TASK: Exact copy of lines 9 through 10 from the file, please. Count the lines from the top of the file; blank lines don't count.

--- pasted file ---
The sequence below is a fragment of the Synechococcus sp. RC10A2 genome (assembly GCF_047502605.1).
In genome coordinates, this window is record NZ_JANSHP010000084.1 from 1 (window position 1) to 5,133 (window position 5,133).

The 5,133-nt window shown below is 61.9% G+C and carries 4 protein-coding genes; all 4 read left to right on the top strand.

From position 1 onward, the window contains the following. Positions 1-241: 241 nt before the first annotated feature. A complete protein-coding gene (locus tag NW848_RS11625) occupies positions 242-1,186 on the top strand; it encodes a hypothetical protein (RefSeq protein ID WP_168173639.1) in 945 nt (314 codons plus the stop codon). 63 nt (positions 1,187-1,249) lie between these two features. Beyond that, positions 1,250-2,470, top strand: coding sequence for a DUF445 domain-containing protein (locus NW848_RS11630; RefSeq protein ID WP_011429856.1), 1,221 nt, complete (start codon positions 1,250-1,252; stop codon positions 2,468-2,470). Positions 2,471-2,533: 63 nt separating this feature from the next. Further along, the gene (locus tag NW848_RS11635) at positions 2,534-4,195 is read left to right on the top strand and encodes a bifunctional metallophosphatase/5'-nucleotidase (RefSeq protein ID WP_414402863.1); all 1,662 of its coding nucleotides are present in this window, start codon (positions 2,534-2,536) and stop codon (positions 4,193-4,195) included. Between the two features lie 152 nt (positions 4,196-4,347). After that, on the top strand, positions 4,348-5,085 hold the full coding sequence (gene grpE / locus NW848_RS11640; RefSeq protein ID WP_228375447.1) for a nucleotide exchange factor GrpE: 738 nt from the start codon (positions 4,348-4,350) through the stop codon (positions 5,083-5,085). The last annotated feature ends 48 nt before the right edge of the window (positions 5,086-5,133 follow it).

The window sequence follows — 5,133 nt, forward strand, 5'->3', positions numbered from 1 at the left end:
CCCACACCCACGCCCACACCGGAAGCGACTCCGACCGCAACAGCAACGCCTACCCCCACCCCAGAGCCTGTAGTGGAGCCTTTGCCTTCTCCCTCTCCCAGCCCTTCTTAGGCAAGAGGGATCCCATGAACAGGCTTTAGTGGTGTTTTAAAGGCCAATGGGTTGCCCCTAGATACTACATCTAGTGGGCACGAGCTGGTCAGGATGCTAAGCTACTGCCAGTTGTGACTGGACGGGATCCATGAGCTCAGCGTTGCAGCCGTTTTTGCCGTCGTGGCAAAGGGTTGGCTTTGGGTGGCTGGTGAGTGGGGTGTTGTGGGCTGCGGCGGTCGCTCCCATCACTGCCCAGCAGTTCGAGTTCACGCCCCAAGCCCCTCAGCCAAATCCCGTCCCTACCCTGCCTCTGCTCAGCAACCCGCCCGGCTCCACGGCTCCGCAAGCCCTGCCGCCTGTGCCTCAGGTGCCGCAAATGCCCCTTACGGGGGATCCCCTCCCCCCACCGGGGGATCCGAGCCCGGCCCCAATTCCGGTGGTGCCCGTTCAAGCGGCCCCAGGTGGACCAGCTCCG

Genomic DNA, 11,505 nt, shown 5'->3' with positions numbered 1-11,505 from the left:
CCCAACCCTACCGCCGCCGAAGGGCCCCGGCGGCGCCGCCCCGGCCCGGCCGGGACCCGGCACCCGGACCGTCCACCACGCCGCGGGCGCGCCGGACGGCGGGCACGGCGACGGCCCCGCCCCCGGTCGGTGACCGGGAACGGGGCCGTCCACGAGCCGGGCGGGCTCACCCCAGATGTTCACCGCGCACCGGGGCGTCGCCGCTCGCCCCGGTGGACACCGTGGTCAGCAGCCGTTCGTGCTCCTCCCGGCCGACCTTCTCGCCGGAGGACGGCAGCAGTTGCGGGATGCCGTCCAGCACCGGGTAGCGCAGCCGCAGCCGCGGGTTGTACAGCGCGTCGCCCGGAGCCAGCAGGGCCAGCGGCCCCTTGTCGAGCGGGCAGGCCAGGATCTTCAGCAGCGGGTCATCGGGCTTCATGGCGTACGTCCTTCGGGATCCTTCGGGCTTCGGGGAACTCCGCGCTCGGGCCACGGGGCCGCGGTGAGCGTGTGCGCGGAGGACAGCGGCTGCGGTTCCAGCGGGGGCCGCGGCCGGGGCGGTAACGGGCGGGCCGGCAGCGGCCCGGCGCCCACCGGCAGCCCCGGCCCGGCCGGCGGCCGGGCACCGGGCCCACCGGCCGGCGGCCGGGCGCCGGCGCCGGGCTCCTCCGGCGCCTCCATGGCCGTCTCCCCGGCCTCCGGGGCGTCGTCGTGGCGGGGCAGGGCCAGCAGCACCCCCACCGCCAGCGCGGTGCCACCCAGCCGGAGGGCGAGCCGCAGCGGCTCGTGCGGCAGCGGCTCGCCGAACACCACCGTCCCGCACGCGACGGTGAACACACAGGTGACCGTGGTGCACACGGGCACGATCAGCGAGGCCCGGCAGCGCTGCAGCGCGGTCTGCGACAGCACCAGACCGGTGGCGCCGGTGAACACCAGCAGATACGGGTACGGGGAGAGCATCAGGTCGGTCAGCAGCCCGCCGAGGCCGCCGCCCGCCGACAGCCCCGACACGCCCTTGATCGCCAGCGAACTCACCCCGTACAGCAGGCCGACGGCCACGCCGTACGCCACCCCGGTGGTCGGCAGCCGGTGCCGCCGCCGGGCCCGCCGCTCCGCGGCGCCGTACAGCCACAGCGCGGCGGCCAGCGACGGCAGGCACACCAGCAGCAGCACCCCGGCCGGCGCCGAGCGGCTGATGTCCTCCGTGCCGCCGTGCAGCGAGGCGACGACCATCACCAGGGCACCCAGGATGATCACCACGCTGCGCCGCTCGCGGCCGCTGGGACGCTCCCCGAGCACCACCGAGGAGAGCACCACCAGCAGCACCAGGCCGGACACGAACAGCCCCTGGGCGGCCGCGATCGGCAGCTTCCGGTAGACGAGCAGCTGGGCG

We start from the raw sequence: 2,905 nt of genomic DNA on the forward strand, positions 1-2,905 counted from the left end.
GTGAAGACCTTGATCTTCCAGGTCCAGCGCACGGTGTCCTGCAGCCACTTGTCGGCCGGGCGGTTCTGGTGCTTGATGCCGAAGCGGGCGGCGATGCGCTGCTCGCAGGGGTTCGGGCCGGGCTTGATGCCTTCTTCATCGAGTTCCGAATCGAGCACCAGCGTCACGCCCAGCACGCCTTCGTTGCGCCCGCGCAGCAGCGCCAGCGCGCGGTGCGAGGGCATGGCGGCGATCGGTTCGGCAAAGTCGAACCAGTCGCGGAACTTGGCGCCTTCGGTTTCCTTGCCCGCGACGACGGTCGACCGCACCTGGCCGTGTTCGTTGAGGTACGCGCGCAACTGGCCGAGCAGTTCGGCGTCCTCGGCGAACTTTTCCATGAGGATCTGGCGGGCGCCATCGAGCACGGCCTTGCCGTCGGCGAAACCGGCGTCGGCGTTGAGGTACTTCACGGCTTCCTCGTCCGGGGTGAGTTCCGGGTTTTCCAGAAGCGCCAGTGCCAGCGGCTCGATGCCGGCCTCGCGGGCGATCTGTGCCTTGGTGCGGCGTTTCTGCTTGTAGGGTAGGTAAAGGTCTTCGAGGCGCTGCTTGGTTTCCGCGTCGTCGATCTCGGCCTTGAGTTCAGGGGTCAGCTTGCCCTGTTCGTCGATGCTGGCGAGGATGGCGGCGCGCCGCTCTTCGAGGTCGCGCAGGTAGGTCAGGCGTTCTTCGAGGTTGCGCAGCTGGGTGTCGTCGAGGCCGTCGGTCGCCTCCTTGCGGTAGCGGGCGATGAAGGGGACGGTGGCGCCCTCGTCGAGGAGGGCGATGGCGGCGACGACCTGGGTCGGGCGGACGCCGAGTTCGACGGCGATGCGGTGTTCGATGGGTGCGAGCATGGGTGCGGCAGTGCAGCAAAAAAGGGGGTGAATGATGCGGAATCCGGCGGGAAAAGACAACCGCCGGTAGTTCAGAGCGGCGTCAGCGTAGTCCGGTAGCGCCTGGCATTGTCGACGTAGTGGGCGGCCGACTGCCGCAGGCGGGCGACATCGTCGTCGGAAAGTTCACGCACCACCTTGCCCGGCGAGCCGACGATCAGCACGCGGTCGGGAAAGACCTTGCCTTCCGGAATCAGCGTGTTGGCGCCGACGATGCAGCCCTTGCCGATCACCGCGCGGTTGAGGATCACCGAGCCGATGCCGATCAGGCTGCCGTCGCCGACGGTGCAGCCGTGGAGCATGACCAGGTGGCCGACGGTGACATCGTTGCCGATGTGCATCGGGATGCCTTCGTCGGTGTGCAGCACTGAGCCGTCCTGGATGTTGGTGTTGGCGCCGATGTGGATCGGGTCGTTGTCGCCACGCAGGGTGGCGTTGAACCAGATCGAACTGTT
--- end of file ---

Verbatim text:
We start from the raw sequence: 2,905 nt of genomic DNA on the forward strand, positions 1-2,905 counted from the left end.
GTGAAGACCTTGATCTTCCAGGTCCAGCGCACGGTGTCCTGCAGCCACTTGTCGGCCGGGCGGTTCTGGTGCTTGATGCCGAAGCGGGCGGCGATGCGCTGCTCGCAGGGGTTCGGGCCGGGCTTGATGCCTTCTTCATCGAGTTCCGAATCGAGCACCAGCGTCACGCCCAGCACGCCTTCGTTGCGCCCGCGCAGCAGCGCCAGCGCGCGGTGCGAGGGCATGGCGGCGATCGGTTCGGCAAAGTCGAACCAGTCGCGGAACTTGGCGCCTTCGGTTTCCTTGCCCGCGACGACGGTCGACCGCACCTGGCCGTGTTCGTTGAGGTACGCGCGCAACTGGCCGAGCAGTTCGGCGTCCTCGGCGAACTTTTCCATGAGGATCTGGCGGGCGCCATCGAGCACGGCCTTGCCGTCGGCGAAACCGGCGTCGGCGTTGAGGTACTTCACGGCTTCCTCGTCCGGGGTGAGTTCCGGGTTTTCCAGAAGCGCCAGTGCCAGCGGCTCGATGCCGGCCTCGCGGGCGATCTGTGCCTTGGTGCGGCGTTTCTGCTTGTAGGGTAGGTAAAGGTCTTCGAGGCGCTGCTTGGTTTCCGCGTCGTCGATCTCGGCCTTGAGTTCAGGGGTCAGCTTGCCCTGTTCGTCGATGCTGGCGAGGATGGCGGCGCGCCGCTCTTCGAGGTCGCGCAGGTAGGTCAGGCGTTCTTCGAGGTTGCGCAGCTGGGTGTCGTCGAGGCCGTCGGTCGCCTCCTTGCGGTAGCGGGCGATGAAGGGGACGGTGGCGCCCTCGTCGAGGAGGGCGATGGCGGCGACGACCTGGGTCGGGCGGACGCCGAGTTCGACGGCGATGCGGTGTTCGATGGGTGCGAGCATGGGTGCGGCAGTGCAGCAAAAAAGGGGGTGAATGATGCGGAATCCGGCGGGAAAAGACAACCGCCGGTAGTTCAGAGCGGCGTCAGCGTAGTCCGGTAGCGCCTGGCATTGTCGACGTAGTGGGCGGCCGACTGCCGCAGGCGGGCGACATCGTCGTCGGAAAGTTCACGCACCACCTTGCCCGGCGAGCCGACGATCAGCACGCGGTCGGGAAAGACCTTGCCTTCCGGAATCAGCGTGTTGGCGCCGACGATGCAGCCCTTGCCGATCACCGCGCGGTTGAGGATCACCGAGCCGATGCCGATCAGGCTGCCGTCGCCGACGGTGCAGCCGTGGAGCATGACCAGGTGGCCGACGGTGACATCGTTGCCGATGTGCATCGGGATGCCTTCGTCGGTGTGCAGCACTGAGCCGTCCTGGATGTTGGTGTTGGCGCCGATGTGGATCGGGTCGTTGTCGCCACGCAGGGTGGCGTTGAACCAGATCGAACTGTT